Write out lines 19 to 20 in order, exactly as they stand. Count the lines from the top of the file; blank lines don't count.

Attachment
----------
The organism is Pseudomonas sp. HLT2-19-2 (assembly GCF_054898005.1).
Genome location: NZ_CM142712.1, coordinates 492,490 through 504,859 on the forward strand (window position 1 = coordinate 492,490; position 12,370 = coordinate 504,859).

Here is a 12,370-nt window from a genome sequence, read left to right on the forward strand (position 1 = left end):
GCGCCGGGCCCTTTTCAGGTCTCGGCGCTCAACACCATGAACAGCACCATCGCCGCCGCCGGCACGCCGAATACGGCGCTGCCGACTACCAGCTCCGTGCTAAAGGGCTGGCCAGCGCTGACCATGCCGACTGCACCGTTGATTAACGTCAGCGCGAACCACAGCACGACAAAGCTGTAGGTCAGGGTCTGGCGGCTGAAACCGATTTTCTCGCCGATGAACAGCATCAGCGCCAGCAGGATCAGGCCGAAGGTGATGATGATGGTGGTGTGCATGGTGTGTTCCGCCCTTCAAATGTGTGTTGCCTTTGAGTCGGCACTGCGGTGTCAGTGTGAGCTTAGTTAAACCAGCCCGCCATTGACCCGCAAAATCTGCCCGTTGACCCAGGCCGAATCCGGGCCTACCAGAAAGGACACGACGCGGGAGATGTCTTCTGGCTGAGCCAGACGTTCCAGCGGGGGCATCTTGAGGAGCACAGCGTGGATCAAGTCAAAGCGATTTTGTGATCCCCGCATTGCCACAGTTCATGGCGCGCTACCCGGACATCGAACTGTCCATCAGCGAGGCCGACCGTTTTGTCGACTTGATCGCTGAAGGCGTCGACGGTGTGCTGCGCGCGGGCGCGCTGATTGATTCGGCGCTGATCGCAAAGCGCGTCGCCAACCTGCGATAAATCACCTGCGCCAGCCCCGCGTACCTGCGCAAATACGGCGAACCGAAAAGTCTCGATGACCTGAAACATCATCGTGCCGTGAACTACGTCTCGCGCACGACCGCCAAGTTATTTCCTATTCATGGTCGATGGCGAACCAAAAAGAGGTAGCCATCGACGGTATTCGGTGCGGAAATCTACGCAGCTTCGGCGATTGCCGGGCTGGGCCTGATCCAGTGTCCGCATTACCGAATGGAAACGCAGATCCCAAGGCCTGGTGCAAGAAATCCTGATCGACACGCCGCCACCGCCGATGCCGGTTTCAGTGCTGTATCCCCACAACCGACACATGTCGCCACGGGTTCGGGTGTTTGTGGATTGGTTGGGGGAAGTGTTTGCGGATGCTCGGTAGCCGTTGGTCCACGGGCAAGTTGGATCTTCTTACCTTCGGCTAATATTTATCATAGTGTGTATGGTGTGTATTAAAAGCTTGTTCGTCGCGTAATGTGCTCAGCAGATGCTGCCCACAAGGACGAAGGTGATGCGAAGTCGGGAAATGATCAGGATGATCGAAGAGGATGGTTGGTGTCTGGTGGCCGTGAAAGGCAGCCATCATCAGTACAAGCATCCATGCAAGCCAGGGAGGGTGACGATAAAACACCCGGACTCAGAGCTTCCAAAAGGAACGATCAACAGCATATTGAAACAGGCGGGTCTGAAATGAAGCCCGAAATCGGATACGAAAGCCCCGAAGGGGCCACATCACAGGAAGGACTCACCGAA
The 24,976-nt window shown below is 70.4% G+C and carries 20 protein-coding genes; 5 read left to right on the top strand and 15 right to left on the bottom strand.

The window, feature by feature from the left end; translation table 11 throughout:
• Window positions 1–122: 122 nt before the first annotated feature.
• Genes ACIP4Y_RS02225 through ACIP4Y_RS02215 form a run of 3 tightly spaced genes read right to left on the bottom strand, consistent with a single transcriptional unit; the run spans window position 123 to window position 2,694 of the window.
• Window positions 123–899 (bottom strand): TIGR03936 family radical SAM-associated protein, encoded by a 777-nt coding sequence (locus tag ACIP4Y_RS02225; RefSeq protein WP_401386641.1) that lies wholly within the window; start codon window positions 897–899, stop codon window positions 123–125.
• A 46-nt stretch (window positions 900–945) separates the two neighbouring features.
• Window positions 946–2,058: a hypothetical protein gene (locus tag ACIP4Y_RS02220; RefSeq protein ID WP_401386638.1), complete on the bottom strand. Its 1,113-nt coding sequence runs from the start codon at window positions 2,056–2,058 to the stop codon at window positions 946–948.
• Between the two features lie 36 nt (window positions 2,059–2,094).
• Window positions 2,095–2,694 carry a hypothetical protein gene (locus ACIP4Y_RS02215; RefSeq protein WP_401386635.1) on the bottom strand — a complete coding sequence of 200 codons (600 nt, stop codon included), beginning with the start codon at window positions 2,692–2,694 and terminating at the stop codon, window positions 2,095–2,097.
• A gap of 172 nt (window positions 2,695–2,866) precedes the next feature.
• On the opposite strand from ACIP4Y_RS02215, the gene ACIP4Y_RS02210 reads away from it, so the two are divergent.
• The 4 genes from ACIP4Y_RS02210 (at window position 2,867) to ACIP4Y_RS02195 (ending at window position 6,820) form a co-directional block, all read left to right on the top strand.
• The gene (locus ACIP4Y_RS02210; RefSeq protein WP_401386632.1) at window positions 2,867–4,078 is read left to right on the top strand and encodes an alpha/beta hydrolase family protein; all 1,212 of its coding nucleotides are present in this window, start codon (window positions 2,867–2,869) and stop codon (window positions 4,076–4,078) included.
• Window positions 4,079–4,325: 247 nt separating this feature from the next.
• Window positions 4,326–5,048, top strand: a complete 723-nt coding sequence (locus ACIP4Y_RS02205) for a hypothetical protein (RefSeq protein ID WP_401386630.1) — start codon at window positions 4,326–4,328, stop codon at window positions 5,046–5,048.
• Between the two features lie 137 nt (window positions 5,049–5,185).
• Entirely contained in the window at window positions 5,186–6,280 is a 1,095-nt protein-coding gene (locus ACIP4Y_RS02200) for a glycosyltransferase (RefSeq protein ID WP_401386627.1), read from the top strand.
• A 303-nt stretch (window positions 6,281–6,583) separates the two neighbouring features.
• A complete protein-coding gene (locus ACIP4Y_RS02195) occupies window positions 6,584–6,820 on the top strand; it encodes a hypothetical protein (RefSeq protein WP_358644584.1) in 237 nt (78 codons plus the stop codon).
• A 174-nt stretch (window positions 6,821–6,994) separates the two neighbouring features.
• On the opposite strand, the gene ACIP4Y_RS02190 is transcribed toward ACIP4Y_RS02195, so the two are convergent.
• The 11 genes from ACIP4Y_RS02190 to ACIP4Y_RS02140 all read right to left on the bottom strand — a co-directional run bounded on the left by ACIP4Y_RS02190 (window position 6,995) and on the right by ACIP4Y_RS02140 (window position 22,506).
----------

• Window positions 4,326–5,048, top strand: a complete 723-nt coding sequence (locus ACIP4Y_RS02205) for a hypothetical protein (RefSeq protein ID WP_401386630.1) — start codon at window positions 4,326–4,328, stop codon at window positions 5,046–5,048.
• Between the two features lie 137 nt (window positions 5,049–5,185).